Foreign exchange pricing between currency pairs fluctuates daily and is driven by a number of factors including, market sentiment, economic data releases, interest rates and political stability. All of these factors ensure the market remains active and therefore exchange rates and pricing change by the second.
Many central banks actively lower or raise the interest rate of their country to heighten or decrease the demand for their currency. The weaker the currency the more attractive the price of their goods become to importers. They may also lower interest rates in conjunction with increasing the amounts of currency in circulation. Commonly known as quantitative easing or QE this weakens currency strength dramatically. Put simply the central bank prints more money, therefore, flooding the market and weakening the value of the currency.
Rates of inflation can give a great image of a country’s economy as it serves as an accurate barometer of the price of everyday goods and services. A slowly increasing rate of inflation indicates the economy is typically in a healthy state. However sharp increases usually cause economic instability. In this scenario central banks intervene by increasing interest rates, encouraging people to save rather than spend. This will, in turn, attract investment from overseas and increase the strength of the currency.
Economic data has a huge effect on pricing, for example, if the UK GDP growth comes in higher than the markets expect traders will find this a hugely positive factor and therefore typically sterling exchange rates would strengthen. Data is released daily and gives an indication of the health or outlook of a certain sector.
Typically market markers price in economic data however if the data surpasses or misses’ expectation markets can see a huge sell-off or purchase which exasperates theses movements. Key data includes CPI – consumer price index, PMI – purchase managers index, retail sales figures and employment data to name a few.
Political uncertainty or the run-up to an election can have a huge effect on the country’s currency. An election is often viewed as an extremely uncertain by traders and market makers as there are typically regular swings of approval between opposing parties, different polls will also indicate different parties may or may not have the upper hand and this regularly causes exchange rate volatility. A change of government can also provoke a change of process and in turn a change of thought on economic scenarios such as monetary policy. Therefore, a party which is viewed as pro-economic growth will be viewed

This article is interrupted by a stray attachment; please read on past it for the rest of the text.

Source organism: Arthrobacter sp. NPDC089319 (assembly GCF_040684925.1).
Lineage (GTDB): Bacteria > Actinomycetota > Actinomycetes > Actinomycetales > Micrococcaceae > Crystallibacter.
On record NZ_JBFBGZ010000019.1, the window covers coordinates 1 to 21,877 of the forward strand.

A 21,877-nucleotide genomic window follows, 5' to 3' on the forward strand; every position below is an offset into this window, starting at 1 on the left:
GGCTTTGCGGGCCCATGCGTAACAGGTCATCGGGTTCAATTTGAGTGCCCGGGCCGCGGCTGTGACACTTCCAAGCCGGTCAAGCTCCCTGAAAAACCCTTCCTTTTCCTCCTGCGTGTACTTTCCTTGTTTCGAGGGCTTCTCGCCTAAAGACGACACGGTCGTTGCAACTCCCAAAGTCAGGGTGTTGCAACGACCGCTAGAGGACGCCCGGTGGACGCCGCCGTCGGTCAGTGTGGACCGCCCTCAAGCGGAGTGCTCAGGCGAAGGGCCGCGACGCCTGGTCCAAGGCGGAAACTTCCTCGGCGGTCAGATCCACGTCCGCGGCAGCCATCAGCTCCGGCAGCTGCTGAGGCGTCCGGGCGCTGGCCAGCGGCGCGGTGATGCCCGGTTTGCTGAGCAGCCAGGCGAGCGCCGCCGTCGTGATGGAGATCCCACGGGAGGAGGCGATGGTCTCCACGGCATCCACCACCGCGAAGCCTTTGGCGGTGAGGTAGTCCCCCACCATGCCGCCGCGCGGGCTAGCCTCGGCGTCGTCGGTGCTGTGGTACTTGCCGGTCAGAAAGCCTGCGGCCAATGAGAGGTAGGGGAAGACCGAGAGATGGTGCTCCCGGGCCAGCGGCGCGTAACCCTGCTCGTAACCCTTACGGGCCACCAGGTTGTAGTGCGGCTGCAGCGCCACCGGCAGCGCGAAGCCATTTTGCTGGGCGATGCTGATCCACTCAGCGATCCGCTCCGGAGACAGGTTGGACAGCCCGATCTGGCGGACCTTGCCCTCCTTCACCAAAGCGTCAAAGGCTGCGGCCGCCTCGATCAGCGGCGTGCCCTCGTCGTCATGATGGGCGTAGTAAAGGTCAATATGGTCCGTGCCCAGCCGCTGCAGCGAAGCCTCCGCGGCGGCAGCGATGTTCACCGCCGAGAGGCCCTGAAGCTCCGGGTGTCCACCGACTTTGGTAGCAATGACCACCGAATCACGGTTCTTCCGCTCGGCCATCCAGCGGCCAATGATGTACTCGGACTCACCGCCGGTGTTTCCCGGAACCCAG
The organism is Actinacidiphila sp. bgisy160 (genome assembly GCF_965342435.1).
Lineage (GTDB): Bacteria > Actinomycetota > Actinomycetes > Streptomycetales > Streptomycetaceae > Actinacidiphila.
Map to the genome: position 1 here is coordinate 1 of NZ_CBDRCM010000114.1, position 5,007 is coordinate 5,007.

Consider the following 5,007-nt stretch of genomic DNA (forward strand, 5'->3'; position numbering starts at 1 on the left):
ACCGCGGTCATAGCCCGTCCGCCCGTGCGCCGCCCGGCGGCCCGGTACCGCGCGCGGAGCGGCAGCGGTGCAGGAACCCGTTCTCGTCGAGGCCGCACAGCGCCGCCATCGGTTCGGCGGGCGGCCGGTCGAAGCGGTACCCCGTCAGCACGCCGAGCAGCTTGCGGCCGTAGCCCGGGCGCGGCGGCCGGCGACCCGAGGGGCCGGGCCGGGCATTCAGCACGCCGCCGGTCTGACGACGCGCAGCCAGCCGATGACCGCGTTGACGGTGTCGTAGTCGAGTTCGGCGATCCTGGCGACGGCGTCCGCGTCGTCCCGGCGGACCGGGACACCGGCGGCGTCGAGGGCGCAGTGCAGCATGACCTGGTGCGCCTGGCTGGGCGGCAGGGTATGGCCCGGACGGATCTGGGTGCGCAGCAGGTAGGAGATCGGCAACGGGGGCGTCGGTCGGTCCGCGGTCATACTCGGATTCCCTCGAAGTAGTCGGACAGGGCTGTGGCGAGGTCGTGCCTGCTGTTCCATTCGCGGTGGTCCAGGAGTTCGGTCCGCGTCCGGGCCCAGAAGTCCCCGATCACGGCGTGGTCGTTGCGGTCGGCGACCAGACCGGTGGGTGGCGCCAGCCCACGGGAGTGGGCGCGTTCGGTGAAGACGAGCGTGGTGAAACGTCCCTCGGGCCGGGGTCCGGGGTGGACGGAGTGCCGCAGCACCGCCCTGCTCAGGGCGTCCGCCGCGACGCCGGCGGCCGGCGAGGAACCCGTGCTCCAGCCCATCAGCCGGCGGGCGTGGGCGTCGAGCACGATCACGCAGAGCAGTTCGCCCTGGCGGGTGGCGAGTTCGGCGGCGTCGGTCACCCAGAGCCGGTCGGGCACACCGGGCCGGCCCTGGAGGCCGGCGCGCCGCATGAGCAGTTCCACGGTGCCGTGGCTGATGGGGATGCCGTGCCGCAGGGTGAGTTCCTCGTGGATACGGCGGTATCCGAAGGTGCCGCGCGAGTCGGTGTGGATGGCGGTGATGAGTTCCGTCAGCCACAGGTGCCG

A change of government can also provoke a change of process and in turn a change of thought on economic scenarios such as monetary policy. Therefore, a party which is viewed as pro-economic growth will be viewed favourably by markets and a currency theoretically should strengthen.
Following a natural disaster, the country affected can see huge amounts of money wiped off its markets. Often significantly reduced workforces will have huge implications on the countries productivity and trade. Infrastructure will also be greatly affected meaning factories close, exporters have little to export and therefore exchange rates devalue and future GDP can suffer.
On occasion, a government’s debt levels can affect the desirability and strength of their currency. Particularly if that country’s predicament is likely to cause some sort of financial default.
Some central banks and governments actively drive down the price of the currency by investing heavily in foreign assets. This makes their goods attractive to importers.
Stagnant or under pressure economies can also request central banks peg their currency to another to ensure its rate and desirability boosting exports. Typically, this will be the USD or EUR.
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